LAGOS, Nigeria (AP) -- Chevron Corp. said Tuesday it wants to auction off the rights it has to two offshore oil fields near Nigeria's coast, the latest foreign oil company moving to divest from the country as regulatory uncertainty looms in the nation.
The company identified the two blocks as shallow-water fields near the coast of Nigeria's Bayelsa state, which sits in the country's oil-rich Niger Delta. The company did not disclose what the estimated oil and gas reserves were for the fields, which include the Anyala, Ato North and Madu plays.
Chevron described the sell-off as part of its Nigerian subsidiary's "continuous process of portfolio evaluation and business prioritization." The company offered no other details.
The San Ramon, California-based oil company said it produced some 238,000 barrels of crude oil a day in 2012, one of the major foreign firms operating in Nigeria's oil industry. Its holdings also include interest in natural gas production in the country.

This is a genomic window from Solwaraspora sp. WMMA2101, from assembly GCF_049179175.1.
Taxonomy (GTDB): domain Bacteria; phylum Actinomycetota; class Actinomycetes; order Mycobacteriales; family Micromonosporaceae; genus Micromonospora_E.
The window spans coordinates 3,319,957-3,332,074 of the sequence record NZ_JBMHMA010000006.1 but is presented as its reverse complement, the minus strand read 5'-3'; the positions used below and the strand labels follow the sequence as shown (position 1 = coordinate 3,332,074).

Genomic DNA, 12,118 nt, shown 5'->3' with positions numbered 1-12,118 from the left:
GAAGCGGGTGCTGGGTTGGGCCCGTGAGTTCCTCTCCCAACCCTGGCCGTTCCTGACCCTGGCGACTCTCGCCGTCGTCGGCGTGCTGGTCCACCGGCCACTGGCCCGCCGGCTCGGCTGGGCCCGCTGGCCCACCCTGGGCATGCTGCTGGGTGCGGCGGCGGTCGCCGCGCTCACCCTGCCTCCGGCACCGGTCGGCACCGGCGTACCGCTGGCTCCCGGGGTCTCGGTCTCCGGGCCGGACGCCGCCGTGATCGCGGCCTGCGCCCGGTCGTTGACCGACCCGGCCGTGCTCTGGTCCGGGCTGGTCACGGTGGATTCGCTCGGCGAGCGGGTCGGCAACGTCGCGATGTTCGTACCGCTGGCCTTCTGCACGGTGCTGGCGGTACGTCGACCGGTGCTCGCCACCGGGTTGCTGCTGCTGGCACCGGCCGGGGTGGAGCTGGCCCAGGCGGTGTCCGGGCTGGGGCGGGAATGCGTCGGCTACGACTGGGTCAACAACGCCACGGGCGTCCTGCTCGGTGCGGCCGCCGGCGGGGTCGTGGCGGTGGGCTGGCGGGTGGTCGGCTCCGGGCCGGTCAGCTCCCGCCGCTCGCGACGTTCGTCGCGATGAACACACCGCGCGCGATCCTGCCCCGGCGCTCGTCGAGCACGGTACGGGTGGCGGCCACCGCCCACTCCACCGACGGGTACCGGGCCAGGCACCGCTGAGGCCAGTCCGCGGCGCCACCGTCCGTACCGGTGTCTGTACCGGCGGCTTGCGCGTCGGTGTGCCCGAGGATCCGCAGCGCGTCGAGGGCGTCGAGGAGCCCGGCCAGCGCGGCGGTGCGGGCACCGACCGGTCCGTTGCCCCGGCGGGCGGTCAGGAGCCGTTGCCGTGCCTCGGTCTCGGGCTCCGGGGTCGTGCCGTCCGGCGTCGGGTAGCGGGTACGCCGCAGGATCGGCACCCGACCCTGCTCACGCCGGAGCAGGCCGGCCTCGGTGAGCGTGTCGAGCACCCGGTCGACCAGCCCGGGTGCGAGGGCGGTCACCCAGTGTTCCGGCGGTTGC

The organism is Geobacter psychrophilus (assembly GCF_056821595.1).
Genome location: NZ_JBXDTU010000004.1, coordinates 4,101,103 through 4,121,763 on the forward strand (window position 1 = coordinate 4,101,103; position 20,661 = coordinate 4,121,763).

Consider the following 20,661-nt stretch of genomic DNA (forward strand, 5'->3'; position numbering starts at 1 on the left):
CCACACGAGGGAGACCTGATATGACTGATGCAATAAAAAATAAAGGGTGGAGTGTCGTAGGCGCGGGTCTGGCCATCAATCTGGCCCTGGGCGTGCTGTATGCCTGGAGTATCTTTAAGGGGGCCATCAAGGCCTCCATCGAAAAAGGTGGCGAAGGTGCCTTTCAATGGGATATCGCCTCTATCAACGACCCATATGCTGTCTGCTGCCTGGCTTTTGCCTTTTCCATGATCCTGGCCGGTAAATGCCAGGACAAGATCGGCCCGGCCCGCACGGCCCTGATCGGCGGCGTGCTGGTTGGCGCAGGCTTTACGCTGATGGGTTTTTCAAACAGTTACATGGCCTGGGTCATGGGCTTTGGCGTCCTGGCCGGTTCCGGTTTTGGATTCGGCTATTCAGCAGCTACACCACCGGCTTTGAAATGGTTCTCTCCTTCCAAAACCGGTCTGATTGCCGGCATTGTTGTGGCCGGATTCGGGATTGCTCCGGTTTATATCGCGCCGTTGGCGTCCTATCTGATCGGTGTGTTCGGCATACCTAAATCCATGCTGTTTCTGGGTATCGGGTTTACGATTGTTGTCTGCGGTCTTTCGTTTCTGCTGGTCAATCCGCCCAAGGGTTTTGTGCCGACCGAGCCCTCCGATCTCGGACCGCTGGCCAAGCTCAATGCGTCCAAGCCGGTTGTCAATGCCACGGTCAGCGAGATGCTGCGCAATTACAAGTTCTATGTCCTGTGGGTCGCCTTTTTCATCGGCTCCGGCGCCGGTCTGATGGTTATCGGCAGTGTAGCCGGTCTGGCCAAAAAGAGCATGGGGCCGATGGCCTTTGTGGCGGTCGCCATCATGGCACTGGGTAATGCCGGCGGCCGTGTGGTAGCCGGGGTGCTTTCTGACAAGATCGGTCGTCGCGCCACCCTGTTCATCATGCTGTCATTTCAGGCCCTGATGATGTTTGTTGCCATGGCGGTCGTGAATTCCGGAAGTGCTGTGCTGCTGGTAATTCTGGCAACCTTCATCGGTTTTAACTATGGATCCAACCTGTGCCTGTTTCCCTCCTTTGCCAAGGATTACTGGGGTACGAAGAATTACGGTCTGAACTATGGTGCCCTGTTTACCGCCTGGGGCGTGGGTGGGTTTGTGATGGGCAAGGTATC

Chevron has a 40 percent interest in the stakes up for auction, with the state-run Nigerian National Petroleum Corp. holding the majority 60 percent. The Nigerian government would have to approve any potential sell-off.
The sites Chevron wants to sell off are near the offshore field where Chevron had a gas rig explode in January 2012, killing two workers.
Oil money provides about 80 percent of Nigeria's government funding, which trickles down to states that have budgets greater than those of surrounding nations. But the corruption that pervades the nation often sees that money go into political leaders' pockets rather than toward government services.
For years, Nigerian lawmakers have been debating passing the Petroleum Industry Bill, a sweeping overhaul of how Africa's most populous nation deals with oil revenues and foreign firms. Analysts say the bill, if passed, would sharply reduce the profits of foreign companies like Chevron, ExxonMobil Corp., Eni SpA, Royal Dutch Shell PLC and Total SA.
While the bill remains under discussion, some firms have pulled back on announcing new projects. Others have begun selling off stakes in some fields. In November, Total announced it sold an offshore oil stake for $2.5 billion to Chinese state oil company Sinopec Corp. Shell, the dominant oil company in the country, also announced in June 2012 it would try to sell of stakes it had in three fields as well, as its management has suggested slowly pulling back from Nigeria.
Nigeria produces more than 2 million barrels of oil a day and remains key to U.S. gasoline supplies.
Jon Gambrell can be reached at www.twitter.com/jongambrellAP .